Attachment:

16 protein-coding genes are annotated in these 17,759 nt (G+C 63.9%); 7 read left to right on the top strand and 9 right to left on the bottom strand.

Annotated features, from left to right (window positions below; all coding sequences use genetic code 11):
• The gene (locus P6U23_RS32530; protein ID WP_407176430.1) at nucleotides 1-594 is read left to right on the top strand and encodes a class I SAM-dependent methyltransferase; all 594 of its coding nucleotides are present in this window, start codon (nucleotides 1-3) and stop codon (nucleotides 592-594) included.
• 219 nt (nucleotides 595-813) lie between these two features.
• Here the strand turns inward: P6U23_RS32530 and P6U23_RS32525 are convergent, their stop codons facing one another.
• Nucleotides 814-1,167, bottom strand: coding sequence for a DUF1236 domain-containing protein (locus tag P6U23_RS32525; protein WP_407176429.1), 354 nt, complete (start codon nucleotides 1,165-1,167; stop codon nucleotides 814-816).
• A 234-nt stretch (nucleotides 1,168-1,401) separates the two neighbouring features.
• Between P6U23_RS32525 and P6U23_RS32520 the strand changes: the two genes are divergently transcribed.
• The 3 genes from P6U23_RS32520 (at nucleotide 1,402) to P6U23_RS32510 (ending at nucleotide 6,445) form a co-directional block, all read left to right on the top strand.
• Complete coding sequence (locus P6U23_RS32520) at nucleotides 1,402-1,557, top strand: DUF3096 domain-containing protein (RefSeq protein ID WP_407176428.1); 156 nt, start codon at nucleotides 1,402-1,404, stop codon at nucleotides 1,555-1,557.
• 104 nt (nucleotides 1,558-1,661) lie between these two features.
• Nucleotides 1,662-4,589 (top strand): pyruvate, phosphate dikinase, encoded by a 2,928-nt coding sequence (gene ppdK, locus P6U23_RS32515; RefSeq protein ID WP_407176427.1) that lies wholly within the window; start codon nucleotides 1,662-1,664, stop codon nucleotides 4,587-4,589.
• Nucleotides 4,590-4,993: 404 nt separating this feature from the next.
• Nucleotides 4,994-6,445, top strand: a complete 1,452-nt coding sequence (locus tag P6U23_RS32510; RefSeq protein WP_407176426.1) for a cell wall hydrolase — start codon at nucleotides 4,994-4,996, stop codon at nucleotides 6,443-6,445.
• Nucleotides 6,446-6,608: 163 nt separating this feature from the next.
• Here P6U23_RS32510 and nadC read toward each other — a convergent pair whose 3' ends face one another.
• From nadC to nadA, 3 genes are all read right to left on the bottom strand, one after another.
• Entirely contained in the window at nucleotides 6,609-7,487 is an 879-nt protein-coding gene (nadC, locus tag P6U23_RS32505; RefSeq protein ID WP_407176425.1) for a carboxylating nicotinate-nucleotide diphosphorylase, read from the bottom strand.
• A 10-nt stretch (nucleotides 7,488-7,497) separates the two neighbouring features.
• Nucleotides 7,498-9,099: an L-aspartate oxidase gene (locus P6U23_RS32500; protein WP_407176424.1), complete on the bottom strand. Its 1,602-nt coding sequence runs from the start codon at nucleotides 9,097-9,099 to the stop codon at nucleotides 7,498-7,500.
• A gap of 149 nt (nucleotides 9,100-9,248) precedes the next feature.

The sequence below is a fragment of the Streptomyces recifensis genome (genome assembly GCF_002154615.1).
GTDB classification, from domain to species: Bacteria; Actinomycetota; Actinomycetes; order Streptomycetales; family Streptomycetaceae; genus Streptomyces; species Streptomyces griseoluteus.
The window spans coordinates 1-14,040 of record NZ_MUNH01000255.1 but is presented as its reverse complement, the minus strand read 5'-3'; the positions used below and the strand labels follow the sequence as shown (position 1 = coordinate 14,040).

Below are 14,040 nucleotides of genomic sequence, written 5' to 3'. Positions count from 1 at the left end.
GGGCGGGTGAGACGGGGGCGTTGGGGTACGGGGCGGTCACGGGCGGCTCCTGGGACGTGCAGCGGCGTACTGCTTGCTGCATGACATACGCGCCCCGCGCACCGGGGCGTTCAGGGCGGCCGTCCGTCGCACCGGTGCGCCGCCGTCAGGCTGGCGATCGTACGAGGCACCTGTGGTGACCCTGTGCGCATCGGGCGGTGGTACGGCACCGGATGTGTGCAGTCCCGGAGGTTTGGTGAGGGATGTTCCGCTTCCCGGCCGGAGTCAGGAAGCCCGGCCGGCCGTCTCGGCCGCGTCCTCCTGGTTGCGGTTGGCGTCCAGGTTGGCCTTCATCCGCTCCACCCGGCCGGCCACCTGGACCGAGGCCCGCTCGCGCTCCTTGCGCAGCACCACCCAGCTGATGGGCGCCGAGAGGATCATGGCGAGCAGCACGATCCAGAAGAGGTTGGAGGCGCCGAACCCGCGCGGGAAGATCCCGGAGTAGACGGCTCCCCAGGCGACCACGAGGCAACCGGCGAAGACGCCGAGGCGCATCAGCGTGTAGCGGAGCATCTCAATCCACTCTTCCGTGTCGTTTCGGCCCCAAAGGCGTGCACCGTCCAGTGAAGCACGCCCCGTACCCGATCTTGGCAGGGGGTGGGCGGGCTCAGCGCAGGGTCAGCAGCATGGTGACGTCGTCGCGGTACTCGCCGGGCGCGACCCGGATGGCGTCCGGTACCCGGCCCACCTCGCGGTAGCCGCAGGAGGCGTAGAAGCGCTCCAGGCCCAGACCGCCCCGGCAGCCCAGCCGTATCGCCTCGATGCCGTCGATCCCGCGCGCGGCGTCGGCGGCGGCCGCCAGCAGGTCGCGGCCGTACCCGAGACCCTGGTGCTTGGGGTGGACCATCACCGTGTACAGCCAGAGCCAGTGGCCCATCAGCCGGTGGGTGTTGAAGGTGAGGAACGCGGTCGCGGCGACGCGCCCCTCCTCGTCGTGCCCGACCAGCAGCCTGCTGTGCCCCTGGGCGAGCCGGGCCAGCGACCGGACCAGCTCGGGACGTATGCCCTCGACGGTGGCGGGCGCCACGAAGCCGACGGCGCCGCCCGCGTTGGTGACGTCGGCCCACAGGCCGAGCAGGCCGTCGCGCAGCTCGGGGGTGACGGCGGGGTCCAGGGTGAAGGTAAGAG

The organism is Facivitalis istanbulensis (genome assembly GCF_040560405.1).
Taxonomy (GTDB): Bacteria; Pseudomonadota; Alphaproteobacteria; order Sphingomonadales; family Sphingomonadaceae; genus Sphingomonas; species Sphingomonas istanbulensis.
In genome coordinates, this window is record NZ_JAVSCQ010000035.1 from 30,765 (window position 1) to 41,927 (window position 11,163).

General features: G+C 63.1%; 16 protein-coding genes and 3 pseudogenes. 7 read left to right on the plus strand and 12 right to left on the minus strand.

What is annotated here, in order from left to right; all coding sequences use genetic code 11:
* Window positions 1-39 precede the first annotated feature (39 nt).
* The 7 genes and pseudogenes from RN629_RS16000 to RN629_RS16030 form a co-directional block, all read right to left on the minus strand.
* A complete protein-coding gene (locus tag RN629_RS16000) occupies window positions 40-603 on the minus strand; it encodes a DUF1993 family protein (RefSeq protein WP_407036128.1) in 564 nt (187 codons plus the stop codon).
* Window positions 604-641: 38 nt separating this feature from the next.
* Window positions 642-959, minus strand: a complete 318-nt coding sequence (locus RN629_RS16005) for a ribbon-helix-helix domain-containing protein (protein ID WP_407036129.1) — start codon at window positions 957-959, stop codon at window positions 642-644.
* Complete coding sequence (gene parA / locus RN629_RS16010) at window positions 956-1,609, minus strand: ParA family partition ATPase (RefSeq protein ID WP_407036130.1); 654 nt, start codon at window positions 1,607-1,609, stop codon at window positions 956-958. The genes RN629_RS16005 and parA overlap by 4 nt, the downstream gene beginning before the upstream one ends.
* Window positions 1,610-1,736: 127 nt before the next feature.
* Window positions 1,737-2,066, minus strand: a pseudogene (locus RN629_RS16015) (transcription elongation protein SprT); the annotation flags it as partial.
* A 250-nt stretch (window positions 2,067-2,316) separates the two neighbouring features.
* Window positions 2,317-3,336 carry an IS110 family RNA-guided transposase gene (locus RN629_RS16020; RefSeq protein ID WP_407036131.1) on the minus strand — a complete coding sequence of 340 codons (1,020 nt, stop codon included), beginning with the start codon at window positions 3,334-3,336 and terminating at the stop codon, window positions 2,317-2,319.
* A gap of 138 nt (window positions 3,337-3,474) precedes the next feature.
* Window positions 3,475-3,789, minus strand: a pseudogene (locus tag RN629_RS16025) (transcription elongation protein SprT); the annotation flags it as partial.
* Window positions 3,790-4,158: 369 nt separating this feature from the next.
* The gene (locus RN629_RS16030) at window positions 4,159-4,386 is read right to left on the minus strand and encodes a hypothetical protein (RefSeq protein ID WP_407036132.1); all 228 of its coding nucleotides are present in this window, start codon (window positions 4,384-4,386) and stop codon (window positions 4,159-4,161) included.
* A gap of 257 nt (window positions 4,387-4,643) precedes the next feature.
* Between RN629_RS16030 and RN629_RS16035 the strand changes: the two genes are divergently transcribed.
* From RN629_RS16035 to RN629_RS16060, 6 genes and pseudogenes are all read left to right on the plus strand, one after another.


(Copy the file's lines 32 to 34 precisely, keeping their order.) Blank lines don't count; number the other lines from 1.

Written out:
* Window positions 1-39 precede the first annotated feature (39 nt).
* The 7 genes and pseudogenes from RN629_RS16000 to RN629_RS16030 form a co-directional block, all read right to left on the minus strand.
* A complete protein-coding gene (locus tag RN629_RS16000) occupies window positions 40-603 on the minus strand; it encodes a DUF1993 family protein (RefSeq protein WP_407036128.1) in 564 nt (187 codons plus the stop codon).